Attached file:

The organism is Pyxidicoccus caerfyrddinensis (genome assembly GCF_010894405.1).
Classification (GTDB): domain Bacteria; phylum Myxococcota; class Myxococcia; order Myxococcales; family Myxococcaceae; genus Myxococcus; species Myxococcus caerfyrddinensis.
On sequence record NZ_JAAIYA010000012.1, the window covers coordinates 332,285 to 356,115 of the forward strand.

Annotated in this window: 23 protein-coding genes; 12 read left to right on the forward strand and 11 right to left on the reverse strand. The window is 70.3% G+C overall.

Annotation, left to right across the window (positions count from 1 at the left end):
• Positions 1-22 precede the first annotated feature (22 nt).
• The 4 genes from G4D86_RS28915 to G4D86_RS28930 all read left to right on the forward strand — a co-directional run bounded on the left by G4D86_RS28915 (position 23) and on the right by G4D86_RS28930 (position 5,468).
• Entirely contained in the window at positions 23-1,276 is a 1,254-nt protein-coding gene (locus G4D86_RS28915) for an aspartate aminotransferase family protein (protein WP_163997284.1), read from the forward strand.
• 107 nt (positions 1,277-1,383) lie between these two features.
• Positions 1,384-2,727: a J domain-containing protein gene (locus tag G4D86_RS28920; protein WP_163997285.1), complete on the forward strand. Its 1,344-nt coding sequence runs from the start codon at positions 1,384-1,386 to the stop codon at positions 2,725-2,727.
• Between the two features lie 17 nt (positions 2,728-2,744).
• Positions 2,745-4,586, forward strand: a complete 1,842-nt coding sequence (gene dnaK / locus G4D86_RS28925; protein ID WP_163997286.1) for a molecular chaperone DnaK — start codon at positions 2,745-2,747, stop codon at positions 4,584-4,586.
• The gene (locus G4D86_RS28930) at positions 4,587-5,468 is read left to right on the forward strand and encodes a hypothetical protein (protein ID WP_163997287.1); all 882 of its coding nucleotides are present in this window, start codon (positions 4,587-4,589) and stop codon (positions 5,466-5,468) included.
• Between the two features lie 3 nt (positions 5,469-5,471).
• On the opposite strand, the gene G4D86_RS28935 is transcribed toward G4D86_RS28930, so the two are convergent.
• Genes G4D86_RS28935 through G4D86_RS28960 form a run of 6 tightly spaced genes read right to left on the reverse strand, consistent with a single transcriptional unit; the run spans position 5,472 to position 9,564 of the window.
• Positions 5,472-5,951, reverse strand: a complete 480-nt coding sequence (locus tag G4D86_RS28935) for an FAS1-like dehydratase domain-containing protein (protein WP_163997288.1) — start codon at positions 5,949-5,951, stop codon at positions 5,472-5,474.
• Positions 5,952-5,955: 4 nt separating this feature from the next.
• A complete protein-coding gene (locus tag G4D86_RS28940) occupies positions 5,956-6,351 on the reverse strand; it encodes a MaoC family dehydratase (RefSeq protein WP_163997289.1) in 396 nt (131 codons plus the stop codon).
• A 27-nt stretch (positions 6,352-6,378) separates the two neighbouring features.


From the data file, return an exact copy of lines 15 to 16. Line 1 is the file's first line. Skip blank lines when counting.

• On the opposite strand, the gene G4D86_RS28935 is transcribed toward G4D86_RS28930, so the two are convergent.
• Genes G4D86_RS28935 through G4D86_RS28960 form a run of 6 tightly spaced genes read right to left on the reverse strand, consistent with a single transcriptional unit; the run spans position 5,472 to position 9,564 of the window.